Turf Toe

Orthopaedic & Spine Center

 

Joel D. Stewart, MD

The big toe joint {metatarsophalangeal (MTP) joint at the base of the big toe} can be sprained by jamming or by repetitively springing, pushing off or jumping during sports.  It can also be sprained through accidentally bending it too far backward. We tend to see this injury more among athletes, football players in particular.  After the advent of artificial turf, big toe (MTP) sprains became more and more prevalent, as synthetic turf is harder and doesn’t “give” against an applied force as a natural grass field would.  Hence, the name Turf Toe.  While football injuries are on the decline due to the structural improvements made to athletic footwear, football players, gymnasts, basketball players and weekend warriors are those most likely to be affected by Turf Toe.

To envision how an injury to the MTP joint might happen, think about lining up on the line of scrimmage and the force you would apply to your big toes when pushing off to block an opponent in football.  When we talk about a sprain of the great toe joint, we are over-simplifying the mechanics of a very intricate joint “zone”, which includes bones, ligaments, a tendon and other soft tissues, called the plantar complex. A Turf Toe injury can include damage to any or all of these components and can range in severity from mild to severe.  Mild injuries usually involve over-stretching of the plantar complex, while more serious injuries can involve partial or full tears.

Symptoms of “Turf Toe” are pain, swelling, and bruising.  The athlete may not be able to bend their toe downward or be able to bear any weight on the toe.  In some instances, the joint can dislocate.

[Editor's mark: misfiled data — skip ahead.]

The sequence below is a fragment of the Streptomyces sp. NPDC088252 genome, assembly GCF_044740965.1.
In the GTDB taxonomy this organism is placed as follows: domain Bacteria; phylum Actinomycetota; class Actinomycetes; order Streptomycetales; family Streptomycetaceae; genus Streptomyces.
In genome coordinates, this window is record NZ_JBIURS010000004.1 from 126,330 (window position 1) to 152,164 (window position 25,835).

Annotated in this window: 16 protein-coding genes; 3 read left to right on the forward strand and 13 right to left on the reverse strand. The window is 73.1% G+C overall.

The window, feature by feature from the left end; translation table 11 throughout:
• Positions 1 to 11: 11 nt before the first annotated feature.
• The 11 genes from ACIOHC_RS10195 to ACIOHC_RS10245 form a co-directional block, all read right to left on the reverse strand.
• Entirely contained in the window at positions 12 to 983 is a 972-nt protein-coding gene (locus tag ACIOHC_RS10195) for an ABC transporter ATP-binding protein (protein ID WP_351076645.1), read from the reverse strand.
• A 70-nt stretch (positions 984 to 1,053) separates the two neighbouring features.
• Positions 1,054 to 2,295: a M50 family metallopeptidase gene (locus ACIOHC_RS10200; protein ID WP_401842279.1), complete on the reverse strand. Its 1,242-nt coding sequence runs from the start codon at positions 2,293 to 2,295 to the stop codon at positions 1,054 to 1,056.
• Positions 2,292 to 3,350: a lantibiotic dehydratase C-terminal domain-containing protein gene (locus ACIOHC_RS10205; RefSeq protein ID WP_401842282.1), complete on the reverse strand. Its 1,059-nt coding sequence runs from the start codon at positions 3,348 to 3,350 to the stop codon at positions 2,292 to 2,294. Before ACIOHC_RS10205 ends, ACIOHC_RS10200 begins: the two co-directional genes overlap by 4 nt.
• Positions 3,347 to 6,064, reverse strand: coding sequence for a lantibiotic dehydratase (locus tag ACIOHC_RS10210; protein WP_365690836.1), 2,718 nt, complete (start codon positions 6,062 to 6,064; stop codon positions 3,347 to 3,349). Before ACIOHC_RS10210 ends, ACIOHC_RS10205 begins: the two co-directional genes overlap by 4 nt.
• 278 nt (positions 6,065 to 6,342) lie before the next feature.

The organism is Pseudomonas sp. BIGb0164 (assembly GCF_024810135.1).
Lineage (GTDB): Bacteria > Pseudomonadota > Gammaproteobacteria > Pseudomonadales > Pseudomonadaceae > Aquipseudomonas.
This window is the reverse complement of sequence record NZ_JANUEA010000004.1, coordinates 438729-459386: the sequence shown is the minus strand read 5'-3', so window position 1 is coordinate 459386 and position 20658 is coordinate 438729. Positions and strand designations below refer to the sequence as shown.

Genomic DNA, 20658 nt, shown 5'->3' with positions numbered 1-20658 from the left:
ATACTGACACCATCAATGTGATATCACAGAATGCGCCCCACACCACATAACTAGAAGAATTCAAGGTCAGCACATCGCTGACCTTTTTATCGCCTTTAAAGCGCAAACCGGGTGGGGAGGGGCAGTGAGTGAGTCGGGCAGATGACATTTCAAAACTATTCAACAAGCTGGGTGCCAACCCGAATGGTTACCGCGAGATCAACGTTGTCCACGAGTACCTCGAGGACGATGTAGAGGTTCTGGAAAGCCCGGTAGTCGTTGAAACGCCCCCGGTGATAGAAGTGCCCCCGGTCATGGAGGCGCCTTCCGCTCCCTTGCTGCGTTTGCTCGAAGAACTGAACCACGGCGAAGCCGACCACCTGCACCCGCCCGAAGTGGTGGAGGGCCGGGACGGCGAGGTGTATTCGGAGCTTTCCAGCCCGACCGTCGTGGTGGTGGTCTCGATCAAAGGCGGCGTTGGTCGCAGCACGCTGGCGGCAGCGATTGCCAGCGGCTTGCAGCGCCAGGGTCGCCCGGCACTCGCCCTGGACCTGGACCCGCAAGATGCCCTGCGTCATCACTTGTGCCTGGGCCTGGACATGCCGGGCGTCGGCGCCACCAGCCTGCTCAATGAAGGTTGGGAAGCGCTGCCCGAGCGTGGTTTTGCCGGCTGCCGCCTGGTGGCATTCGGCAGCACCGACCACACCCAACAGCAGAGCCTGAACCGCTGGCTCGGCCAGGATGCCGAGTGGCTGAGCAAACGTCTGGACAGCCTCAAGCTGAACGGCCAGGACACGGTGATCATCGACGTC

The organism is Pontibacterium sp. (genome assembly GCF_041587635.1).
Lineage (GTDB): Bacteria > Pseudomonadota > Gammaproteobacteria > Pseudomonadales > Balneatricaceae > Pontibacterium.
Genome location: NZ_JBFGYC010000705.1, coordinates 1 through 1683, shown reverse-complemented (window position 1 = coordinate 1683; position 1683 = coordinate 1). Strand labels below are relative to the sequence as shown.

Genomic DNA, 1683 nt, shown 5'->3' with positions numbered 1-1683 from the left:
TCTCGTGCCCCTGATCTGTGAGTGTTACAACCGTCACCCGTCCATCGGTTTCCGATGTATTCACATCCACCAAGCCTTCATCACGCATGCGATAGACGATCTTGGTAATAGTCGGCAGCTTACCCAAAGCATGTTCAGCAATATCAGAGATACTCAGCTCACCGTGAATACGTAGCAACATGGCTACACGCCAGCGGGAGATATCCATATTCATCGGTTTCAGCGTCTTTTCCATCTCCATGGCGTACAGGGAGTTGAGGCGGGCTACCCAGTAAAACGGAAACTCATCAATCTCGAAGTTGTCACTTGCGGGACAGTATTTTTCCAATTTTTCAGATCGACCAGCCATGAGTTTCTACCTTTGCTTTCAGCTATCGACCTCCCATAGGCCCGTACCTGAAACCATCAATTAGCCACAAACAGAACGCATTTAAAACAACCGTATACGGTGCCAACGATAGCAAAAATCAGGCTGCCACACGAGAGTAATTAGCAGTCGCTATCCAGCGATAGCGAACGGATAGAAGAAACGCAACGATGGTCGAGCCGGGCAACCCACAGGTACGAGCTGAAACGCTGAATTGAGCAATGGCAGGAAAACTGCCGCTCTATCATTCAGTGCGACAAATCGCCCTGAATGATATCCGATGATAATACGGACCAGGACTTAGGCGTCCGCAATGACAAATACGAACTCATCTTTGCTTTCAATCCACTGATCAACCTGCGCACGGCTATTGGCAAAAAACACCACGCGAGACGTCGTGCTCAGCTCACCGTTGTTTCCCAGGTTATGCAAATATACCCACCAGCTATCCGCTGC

I diagnose Turf Toe by taking a medical history and examining the patient’s toe and foot.  I may order x-rays to see if there are any boney abnormalities or if the joint is dislocated.  I will check the alignment of the sesamoid bones, which act like kneecaps for the big toe and which give it power.  If I suspect the patient has a more severe injury, I will order an MRI to help me visualize the extent of the damage to the plantar complex and all soft tissues involved.

If the injury is mild or Grade 1, I will suggest relative rest, activity modification, elevation of the foot above the heart, intermittent icing, and OTC NSAIDs for pain and to reduce inflammation, for about a week. Athletes with this level of injury can expect to return to their sport in just a week.

If the injury is a Grade 2 or partial tear, I may also prescribe a stiff walking boot for around 4-6 weeks to help immobilize the area so it will heal.  Athletes will need to stay off the field for a week or two, depending on their progress.  Return to explosive jumping and running can take longer.

Grade 3 or full tears will require all of the above for at least 6 weeks, but often recuperation takes months.  If the joint is unstable, dislocates or just doesn’t heal, surgery may be required to stabilize the joint and repair severe tears.  An athlete with a Grade 3 injury requiring surgery can expect to be sidelined for up to a year, depending upon their sport, to allow for full recovery.

For Grades 2 and 3, I will also prescribe Physical Therapy to help the athlete achieve full range of motion and to build strength and stability.  Before returning to the field, it’s important that anyone diagnosed with Turf Toe purchase and wear sturdy athletic shoes, with plenty of support and hard soles that don’t allow for an excess bending of the great toe.

Long term management of Turf Toe will require continued stretching and strengthening of the plantar complex for many years to come.  Some athletes complain of continuing pain and stiffness long after their injury has healed.  With a proper regimen of exercise and stretching, along with protection of the injured toe joint, Turf Toe can be well managed, allowing athletes to return to the sports they enjoy playing competitively.

 

Make an appointment with Dr. Stewart or another OSC provider by clicking the “Request Appointment” button below or by calling (757) 596-1900.  

 

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